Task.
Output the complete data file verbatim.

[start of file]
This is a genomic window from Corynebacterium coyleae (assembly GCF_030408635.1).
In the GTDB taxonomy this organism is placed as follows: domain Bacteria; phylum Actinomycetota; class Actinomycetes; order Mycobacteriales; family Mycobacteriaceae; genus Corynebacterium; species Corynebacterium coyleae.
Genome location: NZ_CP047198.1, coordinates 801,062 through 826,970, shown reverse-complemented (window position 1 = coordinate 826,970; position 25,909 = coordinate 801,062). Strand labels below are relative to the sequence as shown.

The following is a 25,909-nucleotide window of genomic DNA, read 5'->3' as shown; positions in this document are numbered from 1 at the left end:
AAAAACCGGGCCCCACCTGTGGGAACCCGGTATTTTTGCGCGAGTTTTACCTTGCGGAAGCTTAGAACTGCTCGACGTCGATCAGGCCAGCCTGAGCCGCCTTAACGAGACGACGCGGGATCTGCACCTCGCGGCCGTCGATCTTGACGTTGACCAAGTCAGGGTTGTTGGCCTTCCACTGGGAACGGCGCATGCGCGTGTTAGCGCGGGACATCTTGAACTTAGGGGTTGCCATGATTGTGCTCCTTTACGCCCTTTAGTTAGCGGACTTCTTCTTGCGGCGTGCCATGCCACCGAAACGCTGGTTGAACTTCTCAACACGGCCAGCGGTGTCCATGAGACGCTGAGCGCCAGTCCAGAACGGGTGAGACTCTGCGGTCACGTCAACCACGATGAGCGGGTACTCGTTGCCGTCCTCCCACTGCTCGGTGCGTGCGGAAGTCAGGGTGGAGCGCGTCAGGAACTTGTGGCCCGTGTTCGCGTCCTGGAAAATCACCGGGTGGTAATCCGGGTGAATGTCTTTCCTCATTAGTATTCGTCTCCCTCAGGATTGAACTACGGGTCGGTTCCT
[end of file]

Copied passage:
This is a genomic window from Corynebacterium coyleae (assembly GCF_030408635.1).
In the GTDB taxonomy this organism is placed as follows: domain Bacteria; phylum Actinomycetota; class Actinomycetes; order Mycobacteriales; family Mycobacteriaceae; genus Corynebacterium; species Corynebacterium coyleae.
Genome location: NZ_CP047198.1, coordinates 801,062 through 826,970, shown reverse-complemented (window position 1 = coordinate 826,970; position 25,909 = coordinate 801,062). Strand labels below are relative to the sequence as shown.

The following is a 25,909-nucleotide window of genomic DNA, read 5'->3' as shown; positions in this document are numbered from 1 at the left end:
AAAAACCGGGCCCCACCTGTGGGAACCCGGTATTTTTGCGCGAGTTTTACCTTGCGGAAGCTTAGAACTGCTCGACGTCGATCAGGCCAGCCTGAGCCGCCTTAACGAGACGACGCGGGATCTGCACCTCGCGGCCGTCGATCTTGACGTTGACCAAGTCAGGGTTGTTGGCCTTCCACTGGGAACGGCGCATGCGCGTGTTAGCGCGGGACATCTTGAACTTAGGGGTTGCCATGATTGTGCTCCTTTACGCCCTTTAGTTAGCGGACTTCTTCTTGCGGCGTGCCATGCCACCGAAACGCTGGTTGAACTTCTCAACACGGCCAGCGGTGTCCATGAGACGCTGAGCGCCAGTCCAGAACGGGTGAGACTCTGCGGTCACGTCAACCACGATGAGCGGGTACTCGTTGCCGTCCTCCCACTGCTCGGTGCGTGCGGAAGTCAGGGTGGAGCGCGTCAGGAACTTGTGGCCCGTGTTCGCGTCCTGGAAAATCACCGGGTGGTAATCCGGGTGAATGTCTTTCCTCATTAGTATTCGTCTCCCTCAGGATTGAACTACGGGTCGGTTCCT